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Old 02-28-2012, 08:15 PM - Thread Starter
 
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I believe that the reason the container is harder to lift up is that it is full of water, and the water can't fall out because air can't get in to replace it.  Does that make sense?  
 

 

Yes, that is the process that occurred to me.  But what she is asking about is this last little extra *tug* that you need just before the air can come under the submerged rim and allow the water to fall out.   A bigger tug for a bigger container, to be sure, but still an extra tug.  I know my husband pulls water up tubes and inverted goldfish bowls to make little places for the goldfish to swim up to.  It gets really hard to pull that last bit air out of the tube because of the increasing heaviness of the water (he uses a small tube to suck it out like a straw.)  But still, removing them there is still that last tug just before the seal breaks.


 

 


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Old 02-29-2012, 08:25 PM
 
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Ugh. Trying to remember my physics/fluid mechanics here, but I think it is because of surface tension. There is force binding the water molecules together across the surface.  You need a certain amount of force on one side or the other to curve the surface of the water enough to break the tension.  Again, IIRC, you need more force to pull up or push down an object with a larger surface area because it widens the radius of the curvature. Try a cookie sheet versus a cup or bowl that holds the same volume.  Or, you know, google surface tension, and see what you find, I guess.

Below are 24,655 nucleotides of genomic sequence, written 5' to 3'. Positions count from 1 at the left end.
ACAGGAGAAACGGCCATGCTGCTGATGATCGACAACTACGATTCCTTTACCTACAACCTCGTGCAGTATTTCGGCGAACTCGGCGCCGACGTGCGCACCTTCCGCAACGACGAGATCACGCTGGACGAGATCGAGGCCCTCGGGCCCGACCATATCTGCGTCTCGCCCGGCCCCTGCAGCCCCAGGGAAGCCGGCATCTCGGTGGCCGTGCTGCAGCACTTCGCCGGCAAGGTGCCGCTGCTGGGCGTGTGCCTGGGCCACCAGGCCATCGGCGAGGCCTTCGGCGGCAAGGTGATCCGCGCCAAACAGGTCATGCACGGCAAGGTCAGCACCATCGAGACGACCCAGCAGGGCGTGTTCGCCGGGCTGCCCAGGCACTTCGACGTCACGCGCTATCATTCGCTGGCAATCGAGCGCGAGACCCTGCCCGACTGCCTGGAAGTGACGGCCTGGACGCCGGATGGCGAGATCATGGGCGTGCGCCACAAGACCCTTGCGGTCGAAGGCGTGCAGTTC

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Old 03-01-2012, 08:34 AM - Thread Starter
 
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That makes total sense.  It does sound like a good place to start, and maybe I'll find just the kind of site I am looking for-- the kind that take a 5yo's questions and translates it into ScienceSpeak 1.0!

 

Now if she only remembered she is only *5* and is *supposed* to curious about simple machines, not surface tension and fluid dynamics, at least not beyond sink vs. float.  Well, now I have the rumblings of ideas for things she could play with in the bath or sink to explore the concept on her own.

 

 


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Old 03-13-2012, 08:02 PM - Thread Starter
 
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So.... searching more for the physics of vacuums on the idea that the tub in the water thing (with the last, hard pull) being akin to the extra force it takes to open the fridge door or pry off a suction cup.  My sister gave me some good leads.  Hopefully I can find an awesome website from all this!

 

I finally worked out how to explain the rainbow thing to my daughter, and to Cyllya's curiosity about why you can approach a rainbow in the sprinkler but not in the sky.  I had to go back to what I did know: that rainbows occur from the combination of where the water and you are in relation to the sun.  Your head is always in the center (OK--missing the proper name for that point!).  The water spray from a sprinkler or a waterfall is much smaller than the rain falling from the sky.  Your head is still in the "center", but the size of the rainbow (because of the size of the spray) is smaller and close enough to touch sometimes.

 

I told my daughter this in the car and she said "Why are you telling me this?"  In a shut-up-mama-you're-interrupting-my-book kind of voice.  

 

Ingrate. orngtongue.gif